I recently found a thread on Reddit asking how to update the description field of a specific form. I would usually solve this myself by doing a module. When the thread was not answered for a long time for some reason I started Googling ways to solve this. While there exists some ways to solve the specific question I could not find a single module in Drupal 7 that lets you do a form_alter directly into the system. So I created a module.
Google is trying to make the web faster! Every site owner should be aware off the Google Pagespeed tool (and YSlow) to make sure that the website they are running is as fast as it can be. The optimization tools they offer are great for anyone working with Drupal. But Google have taken it one step further by introducing Google Pagespeed module for you webserver that does a lot of optimization on the fly. The question is - does it make sense for Drupal?
SPDY is a protocol made by Google (who else) for transporting web content faster. It tries to solve the issue of reducing latency over SSL but maintaining the security that SSL traffic brings to an site. Recently Google announced that they would join forces and merge SPDY with HTTP/2. Where does that leave you?
Data URI's is a way to take your external images and put the binaries inside the html document or a css document. Why would you want to do this? The gist of it all is that it's sometimes faster and more scalable to transfer fewer larger files then more smaller files. Let's see if this is true and how we can solve this.
So now that we have concluded that it's easy to setup distribution of files on a separate subdomain, what about using a completely other web server (or in this case an application server)? Will it blend?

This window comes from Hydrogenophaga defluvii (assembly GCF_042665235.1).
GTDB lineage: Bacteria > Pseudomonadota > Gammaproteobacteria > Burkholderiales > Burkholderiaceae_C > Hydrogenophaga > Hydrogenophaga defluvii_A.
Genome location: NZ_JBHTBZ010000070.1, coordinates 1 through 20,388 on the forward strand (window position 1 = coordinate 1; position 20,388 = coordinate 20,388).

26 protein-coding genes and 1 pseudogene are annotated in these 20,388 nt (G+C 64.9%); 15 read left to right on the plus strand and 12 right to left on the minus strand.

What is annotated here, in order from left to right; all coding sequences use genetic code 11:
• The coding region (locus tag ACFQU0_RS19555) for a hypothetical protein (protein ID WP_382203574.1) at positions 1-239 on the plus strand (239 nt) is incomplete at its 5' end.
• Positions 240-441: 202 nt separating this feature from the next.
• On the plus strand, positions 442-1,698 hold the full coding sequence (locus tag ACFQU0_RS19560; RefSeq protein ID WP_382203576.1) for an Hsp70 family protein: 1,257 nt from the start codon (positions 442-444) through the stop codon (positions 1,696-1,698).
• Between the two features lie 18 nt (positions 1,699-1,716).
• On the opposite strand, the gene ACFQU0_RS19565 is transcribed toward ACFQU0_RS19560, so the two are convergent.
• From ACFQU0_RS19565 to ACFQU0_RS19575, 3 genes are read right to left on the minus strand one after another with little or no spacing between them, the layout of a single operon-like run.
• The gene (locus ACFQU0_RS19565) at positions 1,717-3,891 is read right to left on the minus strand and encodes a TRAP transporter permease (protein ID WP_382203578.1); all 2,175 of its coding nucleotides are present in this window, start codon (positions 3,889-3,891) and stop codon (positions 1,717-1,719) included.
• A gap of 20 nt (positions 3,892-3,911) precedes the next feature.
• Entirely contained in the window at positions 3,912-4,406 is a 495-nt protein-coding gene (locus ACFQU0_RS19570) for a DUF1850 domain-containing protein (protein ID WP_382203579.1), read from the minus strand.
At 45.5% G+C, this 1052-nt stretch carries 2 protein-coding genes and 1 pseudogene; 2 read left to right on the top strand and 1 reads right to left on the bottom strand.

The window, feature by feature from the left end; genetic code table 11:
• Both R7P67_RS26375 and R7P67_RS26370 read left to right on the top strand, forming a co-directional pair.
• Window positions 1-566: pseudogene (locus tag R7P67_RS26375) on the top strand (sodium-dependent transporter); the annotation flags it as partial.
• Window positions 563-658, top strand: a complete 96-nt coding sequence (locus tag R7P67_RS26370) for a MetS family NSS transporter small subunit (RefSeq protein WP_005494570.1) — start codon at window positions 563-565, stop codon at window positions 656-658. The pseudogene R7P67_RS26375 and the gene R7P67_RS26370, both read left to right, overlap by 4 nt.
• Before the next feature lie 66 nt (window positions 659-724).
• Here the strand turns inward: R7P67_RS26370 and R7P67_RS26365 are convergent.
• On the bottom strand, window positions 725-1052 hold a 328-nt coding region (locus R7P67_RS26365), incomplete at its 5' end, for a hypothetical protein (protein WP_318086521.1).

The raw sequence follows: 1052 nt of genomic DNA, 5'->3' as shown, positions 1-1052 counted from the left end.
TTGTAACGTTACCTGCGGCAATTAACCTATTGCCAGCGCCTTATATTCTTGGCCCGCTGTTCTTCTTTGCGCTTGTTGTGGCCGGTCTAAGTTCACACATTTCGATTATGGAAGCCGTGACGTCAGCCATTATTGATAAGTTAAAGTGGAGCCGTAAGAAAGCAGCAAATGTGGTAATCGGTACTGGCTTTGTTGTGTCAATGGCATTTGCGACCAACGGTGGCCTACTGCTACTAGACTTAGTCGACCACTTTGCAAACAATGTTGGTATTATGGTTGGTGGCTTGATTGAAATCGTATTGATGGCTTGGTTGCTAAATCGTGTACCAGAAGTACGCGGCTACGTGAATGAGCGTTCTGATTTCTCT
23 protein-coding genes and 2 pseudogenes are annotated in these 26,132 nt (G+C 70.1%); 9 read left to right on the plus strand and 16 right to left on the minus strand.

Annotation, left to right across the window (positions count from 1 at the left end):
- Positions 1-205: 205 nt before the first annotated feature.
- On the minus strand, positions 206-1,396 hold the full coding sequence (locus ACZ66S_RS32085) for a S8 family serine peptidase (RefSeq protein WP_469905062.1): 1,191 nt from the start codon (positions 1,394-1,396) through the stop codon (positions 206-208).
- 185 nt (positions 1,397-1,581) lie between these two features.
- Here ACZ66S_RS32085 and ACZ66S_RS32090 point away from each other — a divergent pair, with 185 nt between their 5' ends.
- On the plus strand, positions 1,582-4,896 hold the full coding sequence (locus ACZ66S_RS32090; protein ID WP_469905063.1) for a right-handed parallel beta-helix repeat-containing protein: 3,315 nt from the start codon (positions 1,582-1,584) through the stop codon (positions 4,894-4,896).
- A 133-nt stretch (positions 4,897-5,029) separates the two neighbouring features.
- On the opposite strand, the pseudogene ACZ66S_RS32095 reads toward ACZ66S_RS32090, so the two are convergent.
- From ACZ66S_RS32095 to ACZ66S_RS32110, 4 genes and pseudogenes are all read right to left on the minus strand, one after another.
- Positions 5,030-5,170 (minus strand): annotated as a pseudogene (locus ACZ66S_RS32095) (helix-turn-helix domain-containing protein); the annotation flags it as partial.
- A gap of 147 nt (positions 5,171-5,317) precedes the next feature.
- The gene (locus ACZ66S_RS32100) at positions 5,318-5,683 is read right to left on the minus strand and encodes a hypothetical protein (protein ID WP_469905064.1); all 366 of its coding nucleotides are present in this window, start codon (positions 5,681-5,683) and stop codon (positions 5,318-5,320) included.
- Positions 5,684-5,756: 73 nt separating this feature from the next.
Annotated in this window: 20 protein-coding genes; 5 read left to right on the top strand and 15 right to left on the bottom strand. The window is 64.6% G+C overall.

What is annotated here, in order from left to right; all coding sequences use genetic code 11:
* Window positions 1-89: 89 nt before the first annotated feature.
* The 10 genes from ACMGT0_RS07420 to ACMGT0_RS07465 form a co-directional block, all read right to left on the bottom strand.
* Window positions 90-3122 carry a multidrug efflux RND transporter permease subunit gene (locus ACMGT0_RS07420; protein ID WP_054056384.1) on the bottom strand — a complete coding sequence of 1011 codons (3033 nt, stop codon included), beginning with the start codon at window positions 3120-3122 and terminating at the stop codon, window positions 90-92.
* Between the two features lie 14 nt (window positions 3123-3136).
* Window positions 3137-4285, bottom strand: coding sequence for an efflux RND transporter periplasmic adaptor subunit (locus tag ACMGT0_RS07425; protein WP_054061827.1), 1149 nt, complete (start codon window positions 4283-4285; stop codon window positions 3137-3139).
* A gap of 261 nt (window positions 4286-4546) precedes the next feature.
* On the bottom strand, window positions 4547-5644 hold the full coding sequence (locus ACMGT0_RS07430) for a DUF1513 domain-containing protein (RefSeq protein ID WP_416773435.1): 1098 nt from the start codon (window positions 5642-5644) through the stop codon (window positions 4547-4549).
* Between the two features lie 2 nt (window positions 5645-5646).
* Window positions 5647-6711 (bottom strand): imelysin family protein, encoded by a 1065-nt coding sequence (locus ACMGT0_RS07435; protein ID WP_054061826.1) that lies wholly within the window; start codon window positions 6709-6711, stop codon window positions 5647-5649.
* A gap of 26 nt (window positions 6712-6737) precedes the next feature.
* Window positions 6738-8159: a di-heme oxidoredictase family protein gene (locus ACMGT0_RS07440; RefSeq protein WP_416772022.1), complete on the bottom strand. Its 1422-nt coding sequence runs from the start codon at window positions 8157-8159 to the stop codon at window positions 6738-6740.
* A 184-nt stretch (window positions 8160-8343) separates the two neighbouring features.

In this text I will go in to the topic of using a separate domain for serving your static files to avoid the client sending unnecessary cookies in the headers and why it may be or may not be a solution to speed up your website.
Reverse proxy caching is something that is almost a must have for any popular site today. For Drupalers Varnish is by far the most used reverse proxy since it's easy to use and works really well/stable. Nginx has been succesful as a reverse proxy with Drupal as well, but it has mainly been been used with the file system and modules like Boost. But there exists a Memcache module that can speak directly to Nginx as well. In this article I will do some benchmarking on how to save the data when applying memcache to Nginx.
Some of you might be acquainted with Phalcon - "The fastest PHP MVC in the world!!!". The reason it can be so fast is because the core is compiled into a PHP extension rather then being interpreted in real-time (or cached with APC/OPCache). Usually it takes real long time to write extensions and it would really not be feasible. But Phalcon also introduced Zephir, which is a high-level mix of C and PHP that makes it pretty easy to write fast extensions. While learning the language I thought that I would try to make some of the Drupal core functions into a PHP extension just to see how they would perform.
So you couldn't learn enough about your users from the HeatMap module? What is the next step to get to know how the users surfs your website? Well, why just not record their session.
I can make some user flow assumptions based on the the structure of this document. I can assume that when you entered this page the first thing you noticed was Arnold. Most likely the second thing you did was to read the title text to verify that this is actually a developers site and not a movie site. And since you are reading this sentence I can quite happily assume that you also understood that you had to click "Read the article" or scroll down to actually read the content on this web page. But how do I verify those assumptions? As far as I know, no one might read this text at all. So how can I find out how people are using my Drupal site?